A set of four German silver-gilt tazze, Johann Heinrich Menzel, Augsburg, circa 1717
- marked on salvers and feet with maker's mark and city mark
- Silver, gilt
- length 10 7/8 in.
- 27.5 cm
Countess Laszlo Szechenyi (née Vanderbilt)
In response to your inquiry, we are pleased to provide you with a general report of the condition of the property described above. Since we are not professional conservators or restorers, we urge you to consult with a restorer or conservator of your choice who will be better able to provide a detailed, professional report. Prospective buyers should inspect each lot to satisfy themselves as to condition and must understand that any statement made by Sotheby's is merely a subjective qualified opinion.
NOTWITHSTANDING THIS REPORT OR ANY DISCUSSIONS CONCERNING CONDITION OF A LOT, ALL LOTS ARE OFFERED AND SOLD "AS IS" IN ACCORDANCE WITH THE CONDITIONS OF SALE PRINTED IN THE CATALOGUE.
The cardinal, nephew of Pope Alexander VII (Chigi), was born to a Siennese noble family, his brother was archbishop of Siena while another brother was Grand Master of the Order of Malta. After studying at the University of Siena, he was ordained in 1690 and served in various positions in the following decade including Governor of Ancona and Nuncio extraordinary to welcome the Queen of Poland.
Zondadari was elected titular archbishop of Damascus in 1701, then Nuncio to Philip V of Spain around the War of Spanish Succession; he served at that court until he moved to Avignon after a rift between the King and the Pope. He was created cardinal priest in 1712 and Camerlingo of the Sacred College of Cardinals 1718-1719, which may have been an occasion for the presentation of these pieces by a German patron. He participated in the Conclaves of 1721, 1724, and 1730, when Philip V vetoed Zondadari’s election to the pontificate. In 1726, he commissioned the architect Antonio Valeri to construct the Palazzo Chigi-Zondadari in Siena, which still exists on the Piazza del Campo. Zondadari died in 1737 and was buried in S. Giorgio, Siena, which he had also remodeled.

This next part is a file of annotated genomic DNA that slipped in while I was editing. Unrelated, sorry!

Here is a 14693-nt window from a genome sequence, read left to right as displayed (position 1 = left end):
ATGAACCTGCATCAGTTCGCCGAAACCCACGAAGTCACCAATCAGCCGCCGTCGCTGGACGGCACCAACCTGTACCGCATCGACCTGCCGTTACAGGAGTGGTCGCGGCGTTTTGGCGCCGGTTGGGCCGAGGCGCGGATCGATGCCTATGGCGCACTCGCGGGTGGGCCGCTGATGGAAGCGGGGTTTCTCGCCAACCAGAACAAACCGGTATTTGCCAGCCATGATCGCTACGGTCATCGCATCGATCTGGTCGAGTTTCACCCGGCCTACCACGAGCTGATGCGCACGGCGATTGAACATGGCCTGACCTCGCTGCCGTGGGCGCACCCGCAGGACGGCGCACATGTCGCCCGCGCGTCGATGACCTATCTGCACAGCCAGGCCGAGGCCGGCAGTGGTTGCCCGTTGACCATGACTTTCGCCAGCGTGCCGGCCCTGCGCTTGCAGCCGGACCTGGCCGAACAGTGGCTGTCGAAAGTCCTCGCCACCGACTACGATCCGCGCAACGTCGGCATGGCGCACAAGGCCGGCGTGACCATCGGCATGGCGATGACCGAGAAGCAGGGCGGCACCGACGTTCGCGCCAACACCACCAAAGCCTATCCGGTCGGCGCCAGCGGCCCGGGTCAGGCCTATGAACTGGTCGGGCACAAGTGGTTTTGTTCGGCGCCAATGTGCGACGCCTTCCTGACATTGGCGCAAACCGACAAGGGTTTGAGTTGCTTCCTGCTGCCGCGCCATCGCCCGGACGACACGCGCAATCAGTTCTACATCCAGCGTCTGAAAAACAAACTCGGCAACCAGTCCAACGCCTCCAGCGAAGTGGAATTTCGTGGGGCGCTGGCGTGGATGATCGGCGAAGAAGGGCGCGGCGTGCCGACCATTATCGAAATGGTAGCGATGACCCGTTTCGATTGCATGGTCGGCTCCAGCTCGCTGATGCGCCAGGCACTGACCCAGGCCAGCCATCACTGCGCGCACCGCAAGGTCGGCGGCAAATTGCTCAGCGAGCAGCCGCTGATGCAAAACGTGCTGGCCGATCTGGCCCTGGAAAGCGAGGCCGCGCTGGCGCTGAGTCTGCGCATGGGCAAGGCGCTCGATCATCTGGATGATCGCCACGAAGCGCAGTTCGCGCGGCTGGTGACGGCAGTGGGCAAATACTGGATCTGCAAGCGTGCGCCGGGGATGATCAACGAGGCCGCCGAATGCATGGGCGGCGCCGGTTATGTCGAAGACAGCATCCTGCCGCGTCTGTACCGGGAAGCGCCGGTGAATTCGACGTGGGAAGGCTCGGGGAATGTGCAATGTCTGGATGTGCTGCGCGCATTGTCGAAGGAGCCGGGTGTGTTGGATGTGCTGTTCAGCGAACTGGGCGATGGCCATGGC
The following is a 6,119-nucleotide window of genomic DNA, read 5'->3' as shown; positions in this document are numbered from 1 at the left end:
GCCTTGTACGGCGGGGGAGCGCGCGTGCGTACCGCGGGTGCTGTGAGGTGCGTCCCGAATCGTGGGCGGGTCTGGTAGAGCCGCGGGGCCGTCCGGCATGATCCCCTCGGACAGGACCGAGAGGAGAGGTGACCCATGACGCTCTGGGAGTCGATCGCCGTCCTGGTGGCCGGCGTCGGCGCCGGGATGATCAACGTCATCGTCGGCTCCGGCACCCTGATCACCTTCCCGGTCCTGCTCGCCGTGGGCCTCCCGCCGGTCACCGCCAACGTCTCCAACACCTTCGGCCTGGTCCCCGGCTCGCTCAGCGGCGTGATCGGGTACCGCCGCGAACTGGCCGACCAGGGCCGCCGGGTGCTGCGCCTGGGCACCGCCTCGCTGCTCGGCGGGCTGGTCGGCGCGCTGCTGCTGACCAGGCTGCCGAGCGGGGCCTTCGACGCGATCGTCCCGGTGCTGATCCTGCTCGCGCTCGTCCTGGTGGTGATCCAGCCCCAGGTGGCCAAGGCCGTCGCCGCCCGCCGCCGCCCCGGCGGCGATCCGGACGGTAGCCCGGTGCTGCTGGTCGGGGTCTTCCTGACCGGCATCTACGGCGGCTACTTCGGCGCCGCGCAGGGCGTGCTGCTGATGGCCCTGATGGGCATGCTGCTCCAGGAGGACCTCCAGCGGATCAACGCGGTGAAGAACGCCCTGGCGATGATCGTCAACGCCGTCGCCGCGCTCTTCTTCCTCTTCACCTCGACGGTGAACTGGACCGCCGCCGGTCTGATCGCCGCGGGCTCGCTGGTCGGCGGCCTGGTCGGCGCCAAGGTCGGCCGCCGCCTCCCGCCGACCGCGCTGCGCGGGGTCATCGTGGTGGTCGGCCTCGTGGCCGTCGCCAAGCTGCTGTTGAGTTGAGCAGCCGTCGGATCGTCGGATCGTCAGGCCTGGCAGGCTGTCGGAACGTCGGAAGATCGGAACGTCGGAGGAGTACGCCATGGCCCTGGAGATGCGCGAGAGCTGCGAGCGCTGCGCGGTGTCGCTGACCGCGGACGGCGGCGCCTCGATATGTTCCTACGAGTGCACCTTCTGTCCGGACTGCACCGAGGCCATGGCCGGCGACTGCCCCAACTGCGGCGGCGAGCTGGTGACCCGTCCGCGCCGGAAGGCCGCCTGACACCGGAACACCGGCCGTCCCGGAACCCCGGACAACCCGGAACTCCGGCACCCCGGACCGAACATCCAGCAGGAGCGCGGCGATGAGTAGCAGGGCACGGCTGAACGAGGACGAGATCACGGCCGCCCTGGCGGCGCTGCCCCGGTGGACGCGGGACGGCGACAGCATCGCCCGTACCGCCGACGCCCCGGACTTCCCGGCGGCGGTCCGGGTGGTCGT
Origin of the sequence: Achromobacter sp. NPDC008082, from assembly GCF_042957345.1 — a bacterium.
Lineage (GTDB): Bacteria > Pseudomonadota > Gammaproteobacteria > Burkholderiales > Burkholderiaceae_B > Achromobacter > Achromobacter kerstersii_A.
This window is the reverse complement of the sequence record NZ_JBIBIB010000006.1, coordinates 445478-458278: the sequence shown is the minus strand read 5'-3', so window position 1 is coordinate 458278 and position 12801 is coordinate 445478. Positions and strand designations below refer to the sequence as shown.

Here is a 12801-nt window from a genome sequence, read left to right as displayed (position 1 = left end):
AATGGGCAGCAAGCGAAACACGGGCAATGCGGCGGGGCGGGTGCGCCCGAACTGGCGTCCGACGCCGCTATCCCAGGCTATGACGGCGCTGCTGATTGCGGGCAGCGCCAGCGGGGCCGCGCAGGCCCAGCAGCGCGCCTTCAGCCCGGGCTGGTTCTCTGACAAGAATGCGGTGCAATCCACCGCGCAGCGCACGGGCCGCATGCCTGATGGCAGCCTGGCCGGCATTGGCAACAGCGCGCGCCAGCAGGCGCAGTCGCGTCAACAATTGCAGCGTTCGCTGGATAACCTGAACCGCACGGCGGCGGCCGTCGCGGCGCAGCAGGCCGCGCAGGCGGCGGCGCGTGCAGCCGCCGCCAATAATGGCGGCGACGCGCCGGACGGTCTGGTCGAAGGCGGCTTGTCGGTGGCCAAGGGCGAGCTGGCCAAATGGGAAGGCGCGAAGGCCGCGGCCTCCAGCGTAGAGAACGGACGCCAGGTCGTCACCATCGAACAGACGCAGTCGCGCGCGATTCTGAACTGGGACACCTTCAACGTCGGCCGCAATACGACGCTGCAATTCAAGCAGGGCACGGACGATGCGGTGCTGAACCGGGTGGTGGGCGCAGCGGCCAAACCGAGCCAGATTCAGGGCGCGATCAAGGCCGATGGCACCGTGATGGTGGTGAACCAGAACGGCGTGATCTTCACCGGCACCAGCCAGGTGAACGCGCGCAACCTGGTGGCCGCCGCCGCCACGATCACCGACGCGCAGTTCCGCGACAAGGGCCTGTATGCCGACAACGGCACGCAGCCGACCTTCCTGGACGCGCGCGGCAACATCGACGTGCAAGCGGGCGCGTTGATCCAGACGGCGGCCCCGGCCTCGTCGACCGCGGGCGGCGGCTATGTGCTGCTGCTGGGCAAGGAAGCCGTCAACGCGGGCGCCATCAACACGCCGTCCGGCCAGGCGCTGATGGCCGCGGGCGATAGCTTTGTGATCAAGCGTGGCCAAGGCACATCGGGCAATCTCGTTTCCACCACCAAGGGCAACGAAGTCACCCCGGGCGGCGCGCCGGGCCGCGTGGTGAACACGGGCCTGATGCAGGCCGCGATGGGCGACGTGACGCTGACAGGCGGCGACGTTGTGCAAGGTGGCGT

These salvers are probably en suite with a ewer and basin by Menzel, 1716-17, with matching border and engraved with a cardinal's arms, that was on the art market and published by Helmut Seling in Die Kunst der Augsburger Goldschmiede 1529-1868, vol. II, pl. 848, and vol. III, p. 329. A pyx in the Wurttemberg collections demonstrates Menzel's connections with the Catholic rulers of the time, while a miniature toilet service in the Bayerisches Nationalmuseum shows his mastery of those forms (see Silber und Gold: Augsburger Goldschmiedekunst für die Höfe Europas, 1994, no. 125).
Countess Széchenyi (1886-1965)
Countess Széchenyi was born Gladys Moore Vanderbilt, the youngest child of Alice Claypoole Gwynne and Cornelius Vanderbilt II, president and chairman of the New York Central Railroad. Gladys grew up in the family home on Fifth Avenue in New York City and their summer home, The Breakers, in Newport, Rhode Island. In 1908, she married Hungarian Count László Széchenyi (1879-1938) and lived much of her early married life in Hungary. Count László Széchenyi served as Hungary’s ambassador to the United States from 1922 to 1933. He was transferred to the same post at the Court of Saint James in England in 1933.